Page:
Weird Titanium “Art” For You…

It’s easy to make functional products…

Making a functional bottle-opener …or a pocket-tool …or a key-holder is super-simple. I’m serious here.

But, there’s another side to this:

Trying to go beyond that and ensure it’s beautiful, simple, practical (a very different thing to “functional”), make-able (is this even a word? …basically what I mean is: can it be made?), elegant, and so on — well, that’s a different game entirely!

I try to engineer beauty (in one form or another) into everything I create. It’s easy to go from nothing to something functional …but getting from this “something functional” to include all the things I mentioned above … now that takes countless hours of frustration, stress, head-banging-against-wall and throwing away 99.9% of the ideas I try. (…and I bet you thought I just pulled this stuff out of thin air!)

One last thing…

Before I get to the real reason for this post, I’ll let you in on a little “insider” secret (well, one of my secrets at least):

“The simpler a product looks …then, almost always, the more time and effort and work and frustration has gone into getting it to that stage”

 

Okay, so, there is beauty and art in what I create (well, I like to think so at least!) …but there’s also beauty in the process itself.

I’m talking specifically about the titanium “off-cuts” from what I produce.

Maybe it’s just me and my obsessive-compulsive personality traits – but I find these kinds of things beautiful:

titanium-art-1

titanium-art-4

titanium-art-5

titanium-art-3

titanium-art-2

 

  • These are just so artistic. Sent you PM.

  • Peter Caldwell says:

    You ARE an artist, despite saying you are not!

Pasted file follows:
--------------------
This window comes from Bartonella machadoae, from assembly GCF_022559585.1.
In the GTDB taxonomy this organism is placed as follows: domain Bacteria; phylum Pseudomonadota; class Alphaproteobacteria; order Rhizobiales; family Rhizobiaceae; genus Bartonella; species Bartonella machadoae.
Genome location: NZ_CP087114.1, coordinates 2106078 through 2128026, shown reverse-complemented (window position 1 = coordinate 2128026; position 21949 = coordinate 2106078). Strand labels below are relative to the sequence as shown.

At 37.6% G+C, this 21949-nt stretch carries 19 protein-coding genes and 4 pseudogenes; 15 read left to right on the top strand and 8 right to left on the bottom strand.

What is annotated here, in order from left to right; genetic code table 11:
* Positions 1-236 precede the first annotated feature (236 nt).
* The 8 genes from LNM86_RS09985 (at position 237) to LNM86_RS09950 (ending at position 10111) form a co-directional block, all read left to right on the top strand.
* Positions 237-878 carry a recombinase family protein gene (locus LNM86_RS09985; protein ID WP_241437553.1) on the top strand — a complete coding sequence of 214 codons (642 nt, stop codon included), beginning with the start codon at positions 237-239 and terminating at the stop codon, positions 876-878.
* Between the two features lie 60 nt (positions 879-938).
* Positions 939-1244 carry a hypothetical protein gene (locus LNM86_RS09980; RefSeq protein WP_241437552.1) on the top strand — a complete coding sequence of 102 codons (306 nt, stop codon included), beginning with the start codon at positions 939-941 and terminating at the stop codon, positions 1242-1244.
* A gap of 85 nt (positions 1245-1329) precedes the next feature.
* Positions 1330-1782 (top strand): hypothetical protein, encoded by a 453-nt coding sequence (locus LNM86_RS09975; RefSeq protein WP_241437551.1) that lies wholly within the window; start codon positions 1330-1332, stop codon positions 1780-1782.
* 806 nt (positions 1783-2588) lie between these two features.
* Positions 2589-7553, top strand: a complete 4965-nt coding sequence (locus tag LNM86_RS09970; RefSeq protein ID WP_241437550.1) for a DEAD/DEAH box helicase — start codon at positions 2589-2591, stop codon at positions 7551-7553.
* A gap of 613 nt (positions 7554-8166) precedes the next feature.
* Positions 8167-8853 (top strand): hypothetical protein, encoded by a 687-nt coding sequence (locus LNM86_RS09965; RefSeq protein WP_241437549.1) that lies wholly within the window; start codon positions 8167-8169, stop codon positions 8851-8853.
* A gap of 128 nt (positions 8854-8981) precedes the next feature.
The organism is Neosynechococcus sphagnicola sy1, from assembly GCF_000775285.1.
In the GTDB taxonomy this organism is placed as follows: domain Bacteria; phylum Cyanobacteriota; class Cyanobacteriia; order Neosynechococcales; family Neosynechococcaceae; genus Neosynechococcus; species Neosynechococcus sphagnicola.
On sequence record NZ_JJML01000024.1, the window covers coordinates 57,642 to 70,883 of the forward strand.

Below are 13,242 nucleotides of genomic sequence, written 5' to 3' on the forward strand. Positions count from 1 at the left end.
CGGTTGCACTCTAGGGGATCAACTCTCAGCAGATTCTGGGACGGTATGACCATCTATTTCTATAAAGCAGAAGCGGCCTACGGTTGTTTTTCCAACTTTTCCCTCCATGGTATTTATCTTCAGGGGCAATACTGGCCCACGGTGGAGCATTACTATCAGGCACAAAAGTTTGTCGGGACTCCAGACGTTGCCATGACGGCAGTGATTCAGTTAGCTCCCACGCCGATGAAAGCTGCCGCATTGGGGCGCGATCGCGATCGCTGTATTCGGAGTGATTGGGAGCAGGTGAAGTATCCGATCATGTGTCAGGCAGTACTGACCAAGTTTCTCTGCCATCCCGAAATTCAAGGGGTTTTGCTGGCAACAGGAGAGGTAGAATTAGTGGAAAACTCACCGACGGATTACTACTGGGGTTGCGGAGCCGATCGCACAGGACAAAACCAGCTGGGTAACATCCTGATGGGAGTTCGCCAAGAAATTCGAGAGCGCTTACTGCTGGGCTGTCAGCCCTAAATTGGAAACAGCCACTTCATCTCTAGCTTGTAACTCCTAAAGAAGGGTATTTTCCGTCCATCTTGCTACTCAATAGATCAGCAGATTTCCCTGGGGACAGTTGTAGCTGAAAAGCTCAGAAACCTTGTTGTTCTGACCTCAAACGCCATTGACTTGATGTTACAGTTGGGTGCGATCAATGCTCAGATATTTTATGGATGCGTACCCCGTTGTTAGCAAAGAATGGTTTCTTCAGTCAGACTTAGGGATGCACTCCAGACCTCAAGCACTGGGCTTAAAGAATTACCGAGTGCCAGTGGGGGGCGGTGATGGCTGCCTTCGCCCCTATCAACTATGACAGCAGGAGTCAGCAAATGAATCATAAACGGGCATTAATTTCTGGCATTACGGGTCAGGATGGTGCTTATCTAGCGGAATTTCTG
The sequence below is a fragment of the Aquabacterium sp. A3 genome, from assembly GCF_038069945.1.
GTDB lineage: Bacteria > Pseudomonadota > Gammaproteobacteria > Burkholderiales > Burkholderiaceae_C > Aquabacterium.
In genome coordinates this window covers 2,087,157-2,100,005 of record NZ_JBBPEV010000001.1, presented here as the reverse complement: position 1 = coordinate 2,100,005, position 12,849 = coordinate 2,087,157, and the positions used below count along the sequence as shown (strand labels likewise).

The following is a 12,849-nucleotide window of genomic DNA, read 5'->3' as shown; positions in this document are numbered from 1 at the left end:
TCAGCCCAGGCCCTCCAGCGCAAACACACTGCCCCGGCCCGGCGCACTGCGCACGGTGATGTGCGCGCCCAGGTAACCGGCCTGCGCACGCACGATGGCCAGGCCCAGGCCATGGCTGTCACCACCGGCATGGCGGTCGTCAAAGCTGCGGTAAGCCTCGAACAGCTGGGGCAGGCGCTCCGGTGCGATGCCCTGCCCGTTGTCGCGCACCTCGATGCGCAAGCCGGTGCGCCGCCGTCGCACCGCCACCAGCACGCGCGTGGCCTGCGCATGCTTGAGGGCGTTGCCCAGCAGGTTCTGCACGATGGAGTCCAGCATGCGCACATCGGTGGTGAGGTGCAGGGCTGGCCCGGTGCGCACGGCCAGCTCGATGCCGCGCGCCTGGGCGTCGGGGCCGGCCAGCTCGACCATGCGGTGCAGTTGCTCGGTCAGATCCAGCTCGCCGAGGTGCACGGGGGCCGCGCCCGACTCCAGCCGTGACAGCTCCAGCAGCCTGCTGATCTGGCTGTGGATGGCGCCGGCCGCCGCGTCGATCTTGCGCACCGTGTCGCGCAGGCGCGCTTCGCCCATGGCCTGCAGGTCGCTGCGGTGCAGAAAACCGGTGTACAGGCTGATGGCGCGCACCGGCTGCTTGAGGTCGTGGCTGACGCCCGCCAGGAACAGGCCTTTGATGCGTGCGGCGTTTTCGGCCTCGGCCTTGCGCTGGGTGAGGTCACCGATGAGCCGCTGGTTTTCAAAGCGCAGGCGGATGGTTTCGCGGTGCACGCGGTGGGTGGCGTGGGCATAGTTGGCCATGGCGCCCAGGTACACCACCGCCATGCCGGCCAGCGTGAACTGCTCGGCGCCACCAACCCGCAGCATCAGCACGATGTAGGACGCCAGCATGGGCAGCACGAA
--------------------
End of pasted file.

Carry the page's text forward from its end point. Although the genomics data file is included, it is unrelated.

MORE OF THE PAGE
• Brad says:

    I have about 200 sheets of grade 5 Titanium waterjet like that, you want them?

    • Alex Yu says:

      I may be interested in those; my dorm room looks bland as is. How can I contact you?

    • Tempting (although shipping would be a killer! 🙂 ), but I’ve got a bunch of sheets like that also and trying to figure out what to do with them. Is there a metal-market for recycling this stuff?

  • Joe w says:

    Really love these! I can imagine them replacing fences or being hung up on walls at some fancy place.

    Perhaps an avenue to explore Magnus? You could sell these…

  • William says:

    All you need now is a capricious nature and volatile temper then and only then you can be considered a truly great artist, all your left over scrap will be held in great esteem and poured over by the great scrappy’s of the day with them grappling to understand, attaching and reading into your work, subliminal messages and obscure meaning which they’re barely able to comprehend, but actually is intended for more advanced generations still yet to come, just by your left over masterpieces of scrap. Gosh

    William

  • Anne Barron says:

    You’d get an exhibition at the Bonhoga way quicker than I sould with my conventional art

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